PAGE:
Over the last year of travelling I’ve found myself loosening up a bit when it comes to packing. I used to be someone who’d pack way in advance of taking an actual trip, which was great, until I realised I couldn’t wear half of my wardrobe without unpacking again first. Nowadays, I have a list on my phone that I’ll go through briefly before each trip and that’s all I need. It’s failsafe – it’s the same list I’ve used for almost a year now, and it’s got all of the basics on there.
Of course, some things I have to change depending on the season – at the moment my list includes things like lots of warm jumpers and a scarf, having just got back from Amsterdam and Berlin. But last summer when I explored Portugal, Spain and some parts of eastern Europe, I took one jumper with me (and no coat) for the entire duration.
But no matter where I’m venturing off to, there are always a few things I have to take with me to ensure a comfortable trip. Ignoring the obvious like clean underwear and enough clothes, these are the things I triple-check I’ve packed before I leave each and every time.
An empty bottle
This one might seem strange, but actually comes in handy far more than you’d anticipate. I used to down my drink before going through customs and then carry on repurchasing new bottles throughout my trips. Now, I’ve got into a good habit of taking an empty bottle with me everywhere. You’re allowed to take it through customs if it’s empty (even if it’s over 100ml) and you can fill it up at hostels and cafes around the world. In most of Europe, you can even fill it up out of the bathroom sink if you’re desperate for a drink. This way I save an awful lot of money on drinks, and also use less plastic.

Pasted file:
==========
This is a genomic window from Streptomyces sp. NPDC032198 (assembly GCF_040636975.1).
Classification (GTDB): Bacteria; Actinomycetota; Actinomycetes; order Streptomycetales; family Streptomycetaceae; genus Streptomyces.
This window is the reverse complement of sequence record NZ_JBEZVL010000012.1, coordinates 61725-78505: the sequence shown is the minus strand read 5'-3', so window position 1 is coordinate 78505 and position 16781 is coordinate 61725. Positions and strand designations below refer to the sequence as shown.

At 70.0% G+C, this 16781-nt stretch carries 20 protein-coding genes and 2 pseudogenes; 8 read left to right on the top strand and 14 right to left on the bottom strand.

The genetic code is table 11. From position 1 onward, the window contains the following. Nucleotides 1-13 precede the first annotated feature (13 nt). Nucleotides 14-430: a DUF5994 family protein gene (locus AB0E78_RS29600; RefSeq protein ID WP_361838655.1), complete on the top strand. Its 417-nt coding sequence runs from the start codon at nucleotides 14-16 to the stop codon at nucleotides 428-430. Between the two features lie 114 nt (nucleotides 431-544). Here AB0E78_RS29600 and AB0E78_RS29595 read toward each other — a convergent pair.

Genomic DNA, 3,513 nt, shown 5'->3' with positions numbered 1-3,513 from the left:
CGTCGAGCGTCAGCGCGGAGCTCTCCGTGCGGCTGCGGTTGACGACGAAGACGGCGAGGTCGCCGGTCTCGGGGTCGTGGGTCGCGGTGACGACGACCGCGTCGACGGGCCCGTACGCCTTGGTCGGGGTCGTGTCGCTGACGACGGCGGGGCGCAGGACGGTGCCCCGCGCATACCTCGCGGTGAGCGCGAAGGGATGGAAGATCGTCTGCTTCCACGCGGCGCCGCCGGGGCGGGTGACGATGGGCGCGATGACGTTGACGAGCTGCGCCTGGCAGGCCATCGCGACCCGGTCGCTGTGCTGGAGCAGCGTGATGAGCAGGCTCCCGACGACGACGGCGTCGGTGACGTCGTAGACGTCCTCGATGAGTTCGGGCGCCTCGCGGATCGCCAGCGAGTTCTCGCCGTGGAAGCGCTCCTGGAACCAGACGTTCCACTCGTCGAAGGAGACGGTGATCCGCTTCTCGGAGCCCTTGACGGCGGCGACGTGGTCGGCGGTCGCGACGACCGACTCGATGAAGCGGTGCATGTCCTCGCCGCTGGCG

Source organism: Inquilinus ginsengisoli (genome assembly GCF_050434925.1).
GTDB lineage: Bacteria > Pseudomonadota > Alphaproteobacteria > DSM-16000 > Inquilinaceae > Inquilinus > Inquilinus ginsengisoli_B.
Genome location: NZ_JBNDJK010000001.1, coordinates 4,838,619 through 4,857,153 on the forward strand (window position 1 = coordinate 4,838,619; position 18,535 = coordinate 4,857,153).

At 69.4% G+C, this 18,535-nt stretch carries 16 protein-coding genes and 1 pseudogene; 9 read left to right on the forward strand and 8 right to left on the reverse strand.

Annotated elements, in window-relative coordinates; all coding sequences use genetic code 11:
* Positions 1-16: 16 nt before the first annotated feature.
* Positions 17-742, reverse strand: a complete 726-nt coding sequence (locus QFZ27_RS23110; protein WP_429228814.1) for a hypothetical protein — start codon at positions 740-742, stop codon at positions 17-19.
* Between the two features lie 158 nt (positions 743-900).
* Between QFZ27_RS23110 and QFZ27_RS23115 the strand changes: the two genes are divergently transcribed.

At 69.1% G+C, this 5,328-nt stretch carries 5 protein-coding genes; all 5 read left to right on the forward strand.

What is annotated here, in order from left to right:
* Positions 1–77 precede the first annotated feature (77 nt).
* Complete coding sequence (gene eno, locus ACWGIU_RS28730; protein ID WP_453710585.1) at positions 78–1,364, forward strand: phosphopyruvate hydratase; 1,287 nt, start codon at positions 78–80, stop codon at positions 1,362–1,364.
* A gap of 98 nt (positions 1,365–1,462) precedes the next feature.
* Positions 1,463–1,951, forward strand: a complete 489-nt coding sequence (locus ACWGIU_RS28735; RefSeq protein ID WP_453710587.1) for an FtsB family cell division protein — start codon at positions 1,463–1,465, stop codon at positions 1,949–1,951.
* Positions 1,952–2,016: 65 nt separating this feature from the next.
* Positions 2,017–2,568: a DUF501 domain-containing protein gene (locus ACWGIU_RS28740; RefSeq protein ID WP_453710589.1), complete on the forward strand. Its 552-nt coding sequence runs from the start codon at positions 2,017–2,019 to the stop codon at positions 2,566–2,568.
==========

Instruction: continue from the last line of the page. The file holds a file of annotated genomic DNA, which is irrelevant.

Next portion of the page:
Anyone who has an iPhone will know they’re not exactly made for their battery life. As good as the thousands of apps and the excellent camera are, after a few snaps you’ll probably find your battery dying faster than you can shout ‘I’m buying an android’. Portable chargers are cheap and easy to carry, and fit into most bags. I actually got mine second hand from Depop and it cost me around £15. It holds four full charges, making it great for hostels that have a distinct lack of plug sockets, and also for long, overnight bus journeys where you need your phone nearby to keep your sanity.
Imagine my surprise when touching down in Berlin and getting a notification that I could use Citymapper there. Okay, so perhaps it shouldn’t have been that exciting (Berlin is, after all, a city and a well known one at that) but I’d naively thought I could only use it in London. I’ve now realised that Citymapper adapts to whichever city you’re in and varies your transport options accordingly. In Berlin, I was given all of the routes for the S-Bahn and U-Bahn, and in Amsterdam, was offered trips via ferry. Sometimes I have to uninstall apps on my phone before I travel (more room for photos, obviously) but Citymapper is one I always make sure is ready to help.
My makeup doesn’t take me long to do. I travel with my Morphe palette, concealer, mascara and eyebrow makeup, and a few brushes to apply it with. But while I’d leave all of these at the hostel or wherever I’m staying, the one thing I always take out with me is a lipstick. I tend to stick to neutral shades (and have about five Mac lipsticks that I can tell the difference between, but most of my friends couldn’t) and always have at least one with me. Why lipstick? For a start, it makes my slightly-too-pale lips look slightly more alive – and me, less dead as a result. It’s also an easy way to move me from daytime to nighttime if I’m going on a night out. And, if nothing else, good quality lipsticks are usually pretty moisturising, so if you’re travelling somewhere cold you can avoid chapped lips, too.